Cosmic Clouds Part to Reveal Dazzling Space Fireworks
A young, glittering collection of stars looks like an aerial burst. The cluster is surrounded by clouds of interstellar gas and dust—the raw material for new star formation. The nebula, located 20,000 light-years away in the constellation Carina, contains a central cluster of huge, hot stars, called NGC 3603.
Credit: NASA, ESA, R., F. Paresce, E. Young, the WFC3 Science Oversight Committee, and the Hubble Heritage Team

A young, glittering collection of stars has been caught in the act of a dazzling celestial fireworks show, in a newly released photo taken by the Hubble Space Telescope.

The new Hubble space photo, which shows a nebula 20,000 light-years away in the constellation Carina, contains a central cluster of huge, hot stars called NGC 3603. This star cluster is surrounded by clouds of interstellar gas and dust ? the raw materials needed to form new stars.

While the stunning photo may look serene, the environment is actually quite volatile. Ultraviolet radiation and violent stellar winds have blown an enormous cavity in the bubble of gas and dust that envelopes the cluster. Coincidentally, this gives Hubble an unobstructed view of the star cluster's heart.

The Hubble science team released the photo Tuesday, though it was actually taken during several observations between August and December of last year.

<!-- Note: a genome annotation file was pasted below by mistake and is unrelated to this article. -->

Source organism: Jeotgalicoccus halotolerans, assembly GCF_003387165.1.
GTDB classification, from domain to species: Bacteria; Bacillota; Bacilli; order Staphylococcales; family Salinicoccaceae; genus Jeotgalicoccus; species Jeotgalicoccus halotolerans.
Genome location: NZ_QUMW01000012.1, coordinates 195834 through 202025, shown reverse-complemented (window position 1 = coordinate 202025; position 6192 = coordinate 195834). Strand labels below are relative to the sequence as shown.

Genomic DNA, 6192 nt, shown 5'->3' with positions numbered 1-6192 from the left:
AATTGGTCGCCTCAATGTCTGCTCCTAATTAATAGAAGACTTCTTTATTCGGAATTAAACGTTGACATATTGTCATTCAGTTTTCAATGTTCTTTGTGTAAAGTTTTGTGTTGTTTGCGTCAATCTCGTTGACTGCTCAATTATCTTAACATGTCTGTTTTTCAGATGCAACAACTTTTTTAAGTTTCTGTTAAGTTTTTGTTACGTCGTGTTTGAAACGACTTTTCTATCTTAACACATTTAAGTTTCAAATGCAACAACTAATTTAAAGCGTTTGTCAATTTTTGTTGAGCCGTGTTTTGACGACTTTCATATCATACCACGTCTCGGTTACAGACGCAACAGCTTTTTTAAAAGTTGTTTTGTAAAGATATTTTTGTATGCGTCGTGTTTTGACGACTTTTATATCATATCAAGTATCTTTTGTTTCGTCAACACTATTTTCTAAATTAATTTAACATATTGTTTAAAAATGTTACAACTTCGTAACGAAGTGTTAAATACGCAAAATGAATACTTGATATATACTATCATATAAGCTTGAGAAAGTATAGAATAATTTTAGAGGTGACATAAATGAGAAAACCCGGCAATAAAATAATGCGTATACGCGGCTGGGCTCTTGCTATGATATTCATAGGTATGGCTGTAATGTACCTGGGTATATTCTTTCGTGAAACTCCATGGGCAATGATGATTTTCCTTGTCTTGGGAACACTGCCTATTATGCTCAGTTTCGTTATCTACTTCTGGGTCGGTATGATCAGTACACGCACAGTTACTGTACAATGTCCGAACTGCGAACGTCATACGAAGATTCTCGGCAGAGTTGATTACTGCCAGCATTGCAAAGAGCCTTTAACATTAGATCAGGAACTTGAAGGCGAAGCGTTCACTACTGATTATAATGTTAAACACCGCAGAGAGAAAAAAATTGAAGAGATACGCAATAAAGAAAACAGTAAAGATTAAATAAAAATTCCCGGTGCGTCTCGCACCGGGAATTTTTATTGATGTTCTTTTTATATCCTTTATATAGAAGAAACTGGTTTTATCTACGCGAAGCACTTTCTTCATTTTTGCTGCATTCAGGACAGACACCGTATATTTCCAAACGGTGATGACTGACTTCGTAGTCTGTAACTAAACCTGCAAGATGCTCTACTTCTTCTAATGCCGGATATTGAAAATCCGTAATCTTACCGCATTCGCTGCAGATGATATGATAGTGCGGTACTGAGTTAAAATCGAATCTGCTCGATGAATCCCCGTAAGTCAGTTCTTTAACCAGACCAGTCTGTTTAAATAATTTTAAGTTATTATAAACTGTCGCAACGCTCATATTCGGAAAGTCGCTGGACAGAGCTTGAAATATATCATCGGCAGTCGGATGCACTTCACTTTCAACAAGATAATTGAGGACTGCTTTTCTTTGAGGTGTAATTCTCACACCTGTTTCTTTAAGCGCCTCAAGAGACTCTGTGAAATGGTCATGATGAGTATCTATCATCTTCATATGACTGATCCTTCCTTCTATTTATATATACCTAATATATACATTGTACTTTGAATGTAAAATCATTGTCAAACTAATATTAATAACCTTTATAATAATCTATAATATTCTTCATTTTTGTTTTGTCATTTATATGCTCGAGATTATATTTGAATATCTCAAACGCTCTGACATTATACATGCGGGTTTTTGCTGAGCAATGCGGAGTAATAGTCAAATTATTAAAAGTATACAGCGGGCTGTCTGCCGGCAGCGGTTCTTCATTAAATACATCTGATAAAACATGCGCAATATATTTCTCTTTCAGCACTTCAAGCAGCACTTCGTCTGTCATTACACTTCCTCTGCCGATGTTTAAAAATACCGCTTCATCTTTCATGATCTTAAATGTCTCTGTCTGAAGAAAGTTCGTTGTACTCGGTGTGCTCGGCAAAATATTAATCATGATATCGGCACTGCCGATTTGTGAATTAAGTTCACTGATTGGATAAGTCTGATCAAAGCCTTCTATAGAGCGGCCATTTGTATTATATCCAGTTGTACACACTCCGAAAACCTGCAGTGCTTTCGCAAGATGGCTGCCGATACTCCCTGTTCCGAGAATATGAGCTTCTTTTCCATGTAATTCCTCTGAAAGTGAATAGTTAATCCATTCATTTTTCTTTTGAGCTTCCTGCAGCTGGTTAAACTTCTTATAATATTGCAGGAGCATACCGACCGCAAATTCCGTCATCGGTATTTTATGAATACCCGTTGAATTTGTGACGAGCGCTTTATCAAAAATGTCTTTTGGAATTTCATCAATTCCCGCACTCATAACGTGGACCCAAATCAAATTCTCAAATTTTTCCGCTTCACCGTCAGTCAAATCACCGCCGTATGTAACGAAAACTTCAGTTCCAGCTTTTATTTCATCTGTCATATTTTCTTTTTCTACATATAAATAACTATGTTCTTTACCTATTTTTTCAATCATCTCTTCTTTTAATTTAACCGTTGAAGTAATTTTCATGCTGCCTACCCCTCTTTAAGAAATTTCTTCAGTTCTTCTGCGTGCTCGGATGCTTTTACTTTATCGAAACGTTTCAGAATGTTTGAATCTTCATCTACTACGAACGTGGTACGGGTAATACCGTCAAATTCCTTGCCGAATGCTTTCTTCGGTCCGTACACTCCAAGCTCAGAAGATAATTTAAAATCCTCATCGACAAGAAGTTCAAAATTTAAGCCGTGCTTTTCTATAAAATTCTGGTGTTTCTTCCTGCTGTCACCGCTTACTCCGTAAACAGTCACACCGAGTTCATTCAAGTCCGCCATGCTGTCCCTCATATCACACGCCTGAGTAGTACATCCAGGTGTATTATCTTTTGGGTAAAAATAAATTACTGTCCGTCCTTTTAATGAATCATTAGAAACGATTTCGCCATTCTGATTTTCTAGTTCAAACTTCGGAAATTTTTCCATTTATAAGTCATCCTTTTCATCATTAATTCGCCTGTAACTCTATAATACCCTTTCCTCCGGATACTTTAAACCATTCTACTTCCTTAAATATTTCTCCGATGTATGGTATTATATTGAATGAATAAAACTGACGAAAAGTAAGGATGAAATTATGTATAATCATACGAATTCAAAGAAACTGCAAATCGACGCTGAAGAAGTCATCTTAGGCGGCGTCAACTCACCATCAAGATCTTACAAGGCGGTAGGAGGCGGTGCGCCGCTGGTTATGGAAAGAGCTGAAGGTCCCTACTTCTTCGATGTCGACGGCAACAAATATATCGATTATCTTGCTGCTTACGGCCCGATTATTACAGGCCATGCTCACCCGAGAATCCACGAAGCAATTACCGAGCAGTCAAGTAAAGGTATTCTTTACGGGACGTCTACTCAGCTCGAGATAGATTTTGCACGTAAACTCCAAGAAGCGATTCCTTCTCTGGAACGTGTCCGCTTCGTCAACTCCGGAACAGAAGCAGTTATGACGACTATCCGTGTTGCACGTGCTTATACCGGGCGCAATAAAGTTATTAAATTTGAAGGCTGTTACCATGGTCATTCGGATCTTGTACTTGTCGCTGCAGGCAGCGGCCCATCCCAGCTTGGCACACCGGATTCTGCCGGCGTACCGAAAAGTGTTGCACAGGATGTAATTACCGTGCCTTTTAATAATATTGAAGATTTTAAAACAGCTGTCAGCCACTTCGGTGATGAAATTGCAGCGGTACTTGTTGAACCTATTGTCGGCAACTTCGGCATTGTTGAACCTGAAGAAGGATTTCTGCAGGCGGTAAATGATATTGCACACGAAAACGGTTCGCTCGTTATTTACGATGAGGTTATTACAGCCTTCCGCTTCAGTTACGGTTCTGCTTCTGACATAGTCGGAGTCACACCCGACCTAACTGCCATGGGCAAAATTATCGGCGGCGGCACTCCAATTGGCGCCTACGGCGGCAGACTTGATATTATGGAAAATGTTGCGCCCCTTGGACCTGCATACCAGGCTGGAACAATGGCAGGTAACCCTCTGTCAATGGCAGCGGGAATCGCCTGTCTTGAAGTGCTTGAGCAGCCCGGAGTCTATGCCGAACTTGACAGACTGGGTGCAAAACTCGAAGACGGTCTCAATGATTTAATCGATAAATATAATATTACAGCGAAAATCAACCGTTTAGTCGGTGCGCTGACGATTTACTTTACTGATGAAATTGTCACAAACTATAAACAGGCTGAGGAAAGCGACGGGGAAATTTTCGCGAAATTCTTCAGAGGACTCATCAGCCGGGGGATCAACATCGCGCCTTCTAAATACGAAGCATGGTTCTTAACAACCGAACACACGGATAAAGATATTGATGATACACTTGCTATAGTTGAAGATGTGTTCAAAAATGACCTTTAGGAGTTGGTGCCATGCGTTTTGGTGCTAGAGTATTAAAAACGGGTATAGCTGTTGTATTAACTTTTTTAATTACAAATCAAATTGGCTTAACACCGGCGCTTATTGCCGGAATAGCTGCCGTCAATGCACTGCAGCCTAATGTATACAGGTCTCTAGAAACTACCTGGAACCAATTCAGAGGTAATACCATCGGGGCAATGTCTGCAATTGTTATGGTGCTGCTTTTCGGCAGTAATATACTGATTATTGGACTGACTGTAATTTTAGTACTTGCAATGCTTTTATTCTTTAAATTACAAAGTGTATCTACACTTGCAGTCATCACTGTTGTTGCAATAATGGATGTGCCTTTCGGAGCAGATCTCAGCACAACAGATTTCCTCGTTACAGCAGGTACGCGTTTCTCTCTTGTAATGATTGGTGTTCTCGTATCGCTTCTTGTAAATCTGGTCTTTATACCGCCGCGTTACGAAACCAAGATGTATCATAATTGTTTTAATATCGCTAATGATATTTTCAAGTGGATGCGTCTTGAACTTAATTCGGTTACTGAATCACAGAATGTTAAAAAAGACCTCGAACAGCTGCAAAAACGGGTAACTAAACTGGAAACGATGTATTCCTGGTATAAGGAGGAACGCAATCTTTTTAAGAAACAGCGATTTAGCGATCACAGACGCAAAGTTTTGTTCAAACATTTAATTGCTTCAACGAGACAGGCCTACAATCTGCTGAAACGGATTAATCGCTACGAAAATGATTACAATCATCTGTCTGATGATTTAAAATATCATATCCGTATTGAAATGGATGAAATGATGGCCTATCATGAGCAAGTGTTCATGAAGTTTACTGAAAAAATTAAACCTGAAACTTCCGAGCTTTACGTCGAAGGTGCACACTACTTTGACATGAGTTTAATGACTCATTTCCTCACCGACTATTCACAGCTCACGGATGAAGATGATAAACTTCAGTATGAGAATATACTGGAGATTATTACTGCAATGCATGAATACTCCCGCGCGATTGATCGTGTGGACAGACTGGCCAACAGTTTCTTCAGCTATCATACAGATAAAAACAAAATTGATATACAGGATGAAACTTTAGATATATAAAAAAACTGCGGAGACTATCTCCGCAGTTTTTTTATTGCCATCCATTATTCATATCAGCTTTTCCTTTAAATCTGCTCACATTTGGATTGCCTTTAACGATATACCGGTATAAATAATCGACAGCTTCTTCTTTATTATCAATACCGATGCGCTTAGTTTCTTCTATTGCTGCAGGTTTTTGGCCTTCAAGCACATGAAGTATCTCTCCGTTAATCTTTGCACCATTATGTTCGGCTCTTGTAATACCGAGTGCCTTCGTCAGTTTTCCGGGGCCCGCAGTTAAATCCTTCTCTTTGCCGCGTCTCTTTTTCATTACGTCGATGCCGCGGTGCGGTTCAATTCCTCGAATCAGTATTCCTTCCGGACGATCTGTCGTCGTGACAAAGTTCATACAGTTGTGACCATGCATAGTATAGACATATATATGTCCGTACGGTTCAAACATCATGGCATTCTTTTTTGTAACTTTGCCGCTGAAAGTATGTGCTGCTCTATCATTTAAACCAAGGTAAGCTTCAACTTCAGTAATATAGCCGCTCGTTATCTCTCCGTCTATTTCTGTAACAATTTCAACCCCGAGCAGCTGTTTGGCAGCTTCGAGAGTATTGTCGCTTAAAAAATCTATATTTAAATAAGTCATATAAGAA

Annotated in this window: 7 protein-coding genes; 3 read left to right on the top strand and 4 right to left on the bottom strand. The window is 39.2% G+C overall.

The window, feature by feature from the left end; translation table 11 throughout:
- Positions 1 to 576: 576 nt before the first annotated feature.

Star clusters like NGC 3603 provide crucial information that helps astronomers understand the origin of massive star formation in the early, distant universe.

Most of the stars in this cluster were born around the same time, but they differ in size, mass, temperature and color.

Since the course of a star's life is determined by its mass, star clusters of a given age allow detailed analyses of stellar life cycles, as they contain stars in various stages of their lives.

NGC 3603 also contains some of the most massive stars known. These stars live fast and die young, rapidly burning through their hydrogen fuel and ultimately ending their lives in spectacular supernova explosions.

Astronomers can also use massive star clusters to study distant starbursts that occur when galaxies collide. These cosmic impacts set off a flurry of star formation. The proximity of NGC 3603 makes it an interesting case study for examining such distant and momentous events.

The image of NGC 3603 was captured by Hubble in August 2009 and December 2009 with the telescope's Wide Field Camera 3 in both visible and infrared light.

The Hubble Space Telescope has been observing the universe for 20 years. It was launched in 1990 aboard a NASA space shuttle and been overhauled several times by astronauts on later flights.

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